Updated: Jan 13
I have been incorporating taxidermy and bone elements into my art since 2011. In that time, I have been confronted about the subject of ethics in every possible fashion. Though some are more productive than others in their approach and interest, one thing is constant: It seems as though the true, underlying question is about the ethics of my work and trying to determine whether or not my ethics match your own while delving into the world of taxidermy.
I can tell you that this is a very tricky subject that both taxidermy hobbyists and professionals deal with as ethics vary with each client on a personal level. I admit it is very frustrating myself to see vendors on Etsy and elsewhere creating access to clearly illegal or otherwise mistreated taxidermy remains and selling them to others without their knowledge. For that I can respect the desire to explore this subject more than I can express. So in this blog, I will certainly try to outline some of the basics.
The birds or other remains that I work with are either by-products from cat kills and roadkill, or come from small, local farms or purchased through trusted small businesses who have access to captive 'natural-death' taxidermy. Since I struggle with keeping my sources secure and have worked hard to establish my relationships with them I cannot give out my sources directly, which I am sure readers can understand and respect.
I've dealt with farms that support small, home grown businesses like mine. They farm for meat, which some may see as murder. I see it as a waste to have these farmers toss these beautiful specimens of nature such as wings, feet and heads in the trash, so I choose to take them in.
Some are casualties of aviaries and non-chain local pet shops whos ethics I have examined and trust. While I know that these sources may match my ethics, to some, the thought of any animal in a cage under any circumstances doesn't sit well. You may be inclined to feel that finding a naturally deceased wild creature may be a notably ethical way to go. The thing to consider is when you find something dead in the wild, the ethics can't really be examined in their entirety, so even the ethics surrounding finding a 'naturally deceased' carcass in the wild does not mean that the creature did not suffer while in life or leading up to it's current state. As someone who deals with kitty casualties quite often, sometimes that's just a natural cycle of life and death.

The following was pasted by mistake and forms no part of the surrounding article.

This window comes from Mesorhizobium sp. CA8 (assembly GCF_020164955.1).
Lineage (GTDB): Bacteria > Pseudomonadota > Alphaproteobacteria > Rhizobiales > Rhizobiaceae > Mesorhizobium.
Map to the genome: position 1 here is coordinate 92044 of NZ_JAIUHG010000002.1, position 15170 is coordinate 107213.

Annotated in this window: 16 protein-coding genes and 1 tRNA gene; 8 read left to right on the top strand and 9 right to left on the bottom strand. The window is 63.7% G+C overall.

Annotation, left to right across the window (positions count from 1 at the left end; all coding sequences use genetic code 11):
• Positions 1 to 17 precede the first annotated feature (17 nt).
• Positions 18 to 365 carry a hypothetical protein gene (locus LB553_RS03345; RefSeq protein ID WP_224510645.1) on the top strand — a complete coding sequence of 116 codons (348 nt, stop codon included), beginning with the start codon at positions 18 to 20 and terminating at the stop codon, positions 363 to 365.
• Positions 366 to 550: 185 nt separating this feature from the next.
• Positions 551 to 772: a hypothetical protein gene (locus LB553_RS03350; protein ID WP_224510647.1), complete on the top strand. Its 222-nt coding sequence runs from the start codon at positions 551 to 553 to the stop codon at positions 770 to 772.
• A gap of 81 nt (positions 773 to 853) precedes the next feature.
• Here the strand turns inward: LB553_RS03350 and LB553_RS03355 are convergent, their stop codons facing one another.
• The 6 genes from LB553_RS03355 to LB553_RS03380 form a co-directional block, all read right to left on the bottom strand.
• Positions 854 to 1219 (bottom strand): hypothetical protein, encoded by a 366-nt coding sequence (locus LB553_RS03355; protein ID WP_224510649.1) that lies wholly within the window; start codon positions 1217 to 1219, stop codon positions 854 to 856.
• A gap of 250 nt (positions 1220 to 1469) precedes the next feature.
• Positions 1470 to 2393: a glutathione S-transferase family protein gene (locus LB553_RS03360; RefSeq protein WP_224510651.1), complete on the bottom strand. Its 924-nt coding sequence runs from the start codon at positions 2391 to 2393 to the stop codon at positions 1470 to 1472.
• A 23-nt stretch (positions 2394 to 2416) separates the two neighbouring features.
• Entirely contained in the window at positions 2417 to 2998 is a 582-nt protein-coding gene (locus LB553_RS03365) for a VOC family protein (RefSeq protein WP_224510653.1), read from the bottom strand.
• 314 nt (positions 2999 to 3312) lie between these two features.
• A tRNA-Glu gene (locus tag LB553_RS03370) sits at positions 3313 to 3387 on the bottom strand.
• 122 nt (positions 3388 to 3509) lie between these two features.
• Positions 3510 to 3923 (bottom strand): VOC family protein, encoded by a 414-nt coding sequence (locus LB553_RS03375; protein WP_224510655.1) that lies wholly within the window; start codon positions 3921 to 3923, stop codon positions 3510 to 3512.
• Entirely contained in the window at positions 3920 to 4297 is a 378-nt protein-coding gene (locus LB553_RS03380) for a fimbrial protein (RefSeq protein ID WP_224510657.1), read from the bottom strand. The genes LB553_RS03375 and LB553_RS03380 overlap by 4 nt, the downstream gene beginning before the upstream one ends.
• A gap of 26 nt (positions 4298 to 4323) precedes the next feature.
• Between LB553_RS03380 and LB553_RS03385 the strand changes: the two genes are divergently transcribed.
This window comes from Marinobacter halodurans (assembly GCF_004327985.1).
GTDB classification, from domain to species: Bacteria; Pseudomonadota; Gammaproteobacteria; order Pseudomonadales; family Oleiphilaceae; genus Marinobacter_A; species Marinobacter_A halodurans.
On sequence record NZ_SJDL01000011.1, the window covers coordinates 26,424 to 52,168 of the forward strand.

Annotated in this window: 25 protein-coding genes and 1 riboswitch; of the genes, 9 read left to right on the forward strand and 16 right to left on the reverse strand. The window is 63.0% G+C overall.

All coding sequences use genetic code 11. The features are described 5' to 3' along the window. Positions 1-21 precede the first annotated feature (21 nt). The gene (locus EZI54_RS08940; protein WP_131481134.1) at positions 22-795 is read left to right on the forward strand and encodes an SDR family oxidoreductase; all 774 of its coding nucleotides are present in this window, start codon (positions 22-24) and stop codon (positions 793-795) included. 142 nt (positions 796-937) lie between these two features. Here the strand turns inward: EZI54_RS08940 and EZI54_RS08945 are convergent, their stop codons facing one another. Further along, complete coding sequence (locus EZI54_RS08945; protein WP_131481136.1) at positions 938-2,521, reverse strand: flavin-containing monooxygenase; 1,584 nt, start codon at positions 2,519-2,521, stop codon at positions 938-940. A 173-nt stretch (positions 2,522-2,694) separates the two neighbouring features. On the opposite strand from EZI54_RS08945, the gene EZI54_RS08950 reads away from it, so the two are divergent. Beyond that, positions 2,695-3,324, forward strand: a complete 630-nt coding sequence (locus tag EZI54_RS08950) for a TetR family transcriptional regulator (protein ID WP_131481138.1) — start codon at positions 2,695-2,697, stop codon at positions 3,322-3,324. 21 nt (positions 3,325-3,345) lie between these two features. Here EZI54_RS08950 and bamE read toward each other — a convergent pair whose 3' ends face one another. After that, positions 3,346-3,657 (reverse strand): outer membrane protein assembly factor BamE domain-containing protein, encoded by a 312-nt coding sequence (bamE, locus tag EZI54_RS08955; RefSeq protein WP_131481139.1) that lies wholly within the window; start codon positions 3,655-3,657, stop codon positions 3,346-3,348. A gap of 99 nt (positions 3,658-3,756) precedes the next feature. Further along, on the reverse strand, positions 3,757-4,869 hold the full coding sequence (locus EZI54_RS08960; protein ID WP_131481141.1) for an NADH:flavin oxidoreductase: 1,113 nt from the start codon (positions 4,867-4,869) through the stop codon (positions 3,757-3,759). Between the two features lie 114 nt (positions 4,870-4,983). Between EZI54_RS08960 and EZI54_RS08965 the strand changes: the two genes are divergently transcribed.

If you're interested in delving deeper into the term 'ethical taxidermy' and what it means to you, I recommend giving this blog a visit: mickeyalicekwapis.com/blog/ethicaltaxidermy Mickey is a Chicago-based taxidermist that has been in the industry a very long time and has seen it all. I highly recommend giving her website a visit, and of course, subscribe and support if you can Venmo @mickeyalice.
Her sentence sums it up pretty well: "...The problem with labels like “ethical” is that there is no authority in place to hold taxidermists accountable for moral conduct. There is a broad range of opinions on what constitutes “ethical taxidermy” and what doesn’t. I have my own opinions, as someone who has been a part of this industry for a handful of years, and I will share it further down the line."
To keep it short and sweet, ethics are different for everyone on a personal level.
I think the bigger more fundamental question is what ethics hold value to you? What energies do you invite into your space and why? How do you know where the boundaries of your ethical umbrella lie? All very personal and fundamental criticisms to consider when taking in your first, third even your thousandth curiosity or oddity, and one that I am constantly asking myself as an artist who delves into working with once-living creatures. To learn about my own personal ethics, please visit my FAQ or feel free to contact me directly. I would be more than happy to answer any further questions you may have. Of course, as always, Stay Curious.